ATHN 9 is a natural history study to assess the safety of various Von Willebrand Factor (VWF) regimens for different indications (on-demand, surgery and prophylaxis) in adult and pediatric participants with clinically severe congenital VWD.
A device called the "Liposorber LA-15 System" has been approved by the
United States Food and Drug Administration for treating kids with focal
segmental glomerulosclerosis (FSGS). The "Liposorber LA-15 System" can only be used if other treatment options, like drugs, don't work or can't be used,
but the kidneys are still working okay. It can also be used if the subject
has had a kidney transplant and the FSGS comes back after the
transplant. Although the Liposorber System can be used for FSGS, we
are not sure how well the Liposorber System works. So, we are doing this
study to find out how well the treatment works in adults.
In this research study, there will be up to 5 adults who have FSGS
enrolled at MUSC. Subjects will come back for up to 12 treatments over 9
weeks and then 5 visits to their study doctor over the next 2 years.
The purpose of this study is to test the safety and effectiveness of a new study drug in adults who have warm antibody autoimmune hemolytic anemia (wAIHA). This study aims to determine if participants receiving the study drug, called fostamatinib, respond better than participants receiving placebo (an inactive substance) measured by an increase in red blood cell count. Participation in the study will be for a duration of at least 30 weeks with a total of approximately 15 visits to the study clinic.
The purpose of this study is to evaluate the likely safety and effectiveness of danaparoid sodium versus argatroban for patients suffering from heparin-induced thrombocytopenia (HIT). Patients with HIT will have low blood platelet counts due to being given the medication heparin. Adult and pediatric participants who are determined to be eligible to participate will be assigned by chance to treatment with danaparoid sodium or argatroban. The study drugs are administered through intravenous therapy (IV). Study and safety assessments, including blood draws and compression ultrasounds, will be completed at study visits. Participants will be in this study for at least 45 days, but could receive treatment longer depending on HIT severity. You will be hospitalized while you are receiving study drug treatment for a minimum fo 14 days. You will have 4 study follow-up visits after they have been discharged from the hospital.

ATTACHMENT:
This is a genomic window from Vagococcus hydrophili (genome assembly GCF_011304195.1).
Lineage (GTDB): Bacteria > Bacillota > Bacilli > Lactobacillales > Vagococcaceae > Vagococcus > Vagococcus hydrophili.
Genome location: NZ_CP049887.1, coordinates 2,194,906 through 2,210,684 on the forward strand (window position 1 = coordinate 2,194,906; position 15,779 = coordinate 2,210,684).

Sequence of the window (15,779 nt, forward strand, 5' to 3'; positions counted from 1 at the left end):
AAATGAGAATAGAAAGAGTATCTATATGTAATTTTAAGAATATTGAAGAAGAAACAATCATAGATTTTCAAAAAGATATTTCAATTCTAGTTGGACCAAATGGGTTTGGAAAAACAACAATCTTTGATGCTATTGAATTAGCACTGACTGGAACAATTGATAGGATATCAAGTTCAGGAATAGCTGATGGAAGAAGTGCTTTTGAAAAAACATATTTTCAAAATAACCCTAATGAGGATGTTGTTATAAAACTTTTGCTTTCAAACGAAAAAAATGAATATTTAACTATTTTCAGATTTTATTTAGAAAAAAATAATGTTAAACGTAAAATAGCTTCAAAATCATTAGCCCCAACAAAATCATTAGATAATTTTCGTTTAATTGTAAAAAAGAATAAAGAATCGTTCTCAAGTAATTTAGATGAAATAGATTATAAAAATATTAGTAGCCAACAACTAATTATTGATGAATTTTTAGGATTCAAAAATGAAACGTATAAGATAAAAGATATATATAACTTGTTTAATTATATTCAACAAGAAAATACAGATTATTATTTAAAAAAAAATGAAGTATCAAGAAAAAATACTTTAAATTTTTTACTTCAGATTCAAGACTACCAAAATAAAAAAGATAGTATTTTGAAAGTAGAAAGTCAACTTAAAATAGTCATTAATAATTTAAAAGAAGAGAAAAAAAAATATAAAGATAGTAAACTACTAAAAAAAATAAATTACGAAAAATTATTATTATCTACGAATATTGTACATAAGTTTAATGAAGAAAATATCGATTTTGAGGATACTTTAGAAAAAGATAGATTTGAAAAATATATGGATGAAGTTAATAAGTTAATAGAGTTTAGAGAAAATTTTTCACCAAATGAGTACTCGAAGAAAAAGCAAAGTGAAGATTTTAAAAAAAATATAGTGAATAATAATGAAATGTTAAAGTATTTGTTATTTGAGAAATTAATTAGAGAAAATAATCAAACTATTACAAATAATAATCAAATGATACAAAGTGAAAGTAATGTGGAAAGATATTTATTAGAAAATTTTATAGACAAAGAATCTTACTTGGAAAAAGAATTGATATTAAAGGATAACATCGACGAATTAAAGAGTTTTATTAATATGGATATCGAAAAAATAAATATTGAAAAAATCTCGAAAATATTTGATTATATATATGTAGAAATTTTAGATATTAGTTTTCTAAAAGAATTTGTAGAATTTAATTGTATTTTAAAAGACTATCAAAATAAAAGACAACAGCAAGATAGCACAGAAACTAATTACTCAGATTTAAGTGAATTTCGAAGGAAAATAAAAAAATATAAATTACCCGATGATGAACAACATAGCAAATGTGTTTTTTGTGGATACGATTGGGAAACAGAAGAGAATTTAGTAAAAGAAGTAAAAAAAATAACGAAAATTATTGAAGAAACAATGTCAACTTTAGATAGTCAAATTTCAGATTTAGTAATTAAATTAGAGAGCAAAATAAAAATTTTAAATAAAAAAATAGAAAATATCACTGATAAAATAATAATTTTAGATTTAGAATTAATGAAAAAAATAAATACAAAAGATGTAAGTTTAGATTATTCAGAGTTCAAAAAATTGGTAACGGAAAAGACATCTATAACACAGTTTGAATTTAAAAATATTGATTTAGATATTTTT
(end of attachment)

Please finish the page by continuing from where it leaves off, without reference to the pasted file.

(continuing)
The purpose of this study is to find out whether a web-based intervention using a mobile device is helpful for teens learning to care for and manage symptoms of their sickle cell disease. The intervention lasts 12 weeks with a 3-month follow up period, and uses a smartphone or a tablet. For more information, please contact Shannon at 843-792-9379.
This study will assess the appropriate dosing and evaluate the safety of crizanlizumab in pediatric sickle cell disease patients. The study is for male and female subjects between the ages of 6 months to 17 years old who have experienced at least one pain crisis within a 12 month period. The drug is given via an IV infusion in an outpatient setting and has the potential to reduce the amount of sickle cell pain crisis a participant may experience. Participants can expected to participant in this study for up to 2 years.
This study will assess the effect of ticagrelor versus placebo in reducing the rate of pain crisis in sickle cell disease patients. The study is for male and female subjects between the ages of 2 to 17 who have experienced at least two pain crisis within a 12 month period. The drug is given by mouth in an outpatient setting and consists of 13 visits over an 18 month period.
This study is for patients 18 years and older who have Sickle Cell Disease. The study will be evaluating the safety and tolerability of treatment with riociguat to potentially improvement in blood pressure, blood circulation, and disease symptoms. Participants can expect to be in this study for 20 weeks.
iSCENSC is a three-part study that will use new methods (called implementation science) to identify ways to enhance care for people with sickle cell disease (SCD) who are in the (SC)2 South Carolina Sickle Cell network. The (SC)2 network is designed to help more people with SCD find a doctor with training in sickle cell disease and to improve their medical care. Part one of the study is a needs assessment where we look at the current barriers for people with SCD. Part two is a registry for individuals with SCD; and part three will be a study or studies to try and help improve the care for individuals with SCD.Participants in the SCDIC implementation research protocols may include either patients enrolled in SC2 or other MUSC patients with SCD
This is a first-in-humans gene therapy study for subjects diagnosed with severe hemophilia A. A one time infusion of the gene therapy product (BAX888) will be given with the hope of eliminating or reducing the need for prophylactic and/or on-demand use of FVIII concentrate therapy. Up to 10 subjects will be enrolled study-wide with up to two subjects enrolled at MUSC. This study will require weekly visits to the study clinic after initial infusion for the first 15 weeks followed by monthly visits for the first year. Compensation will be provided.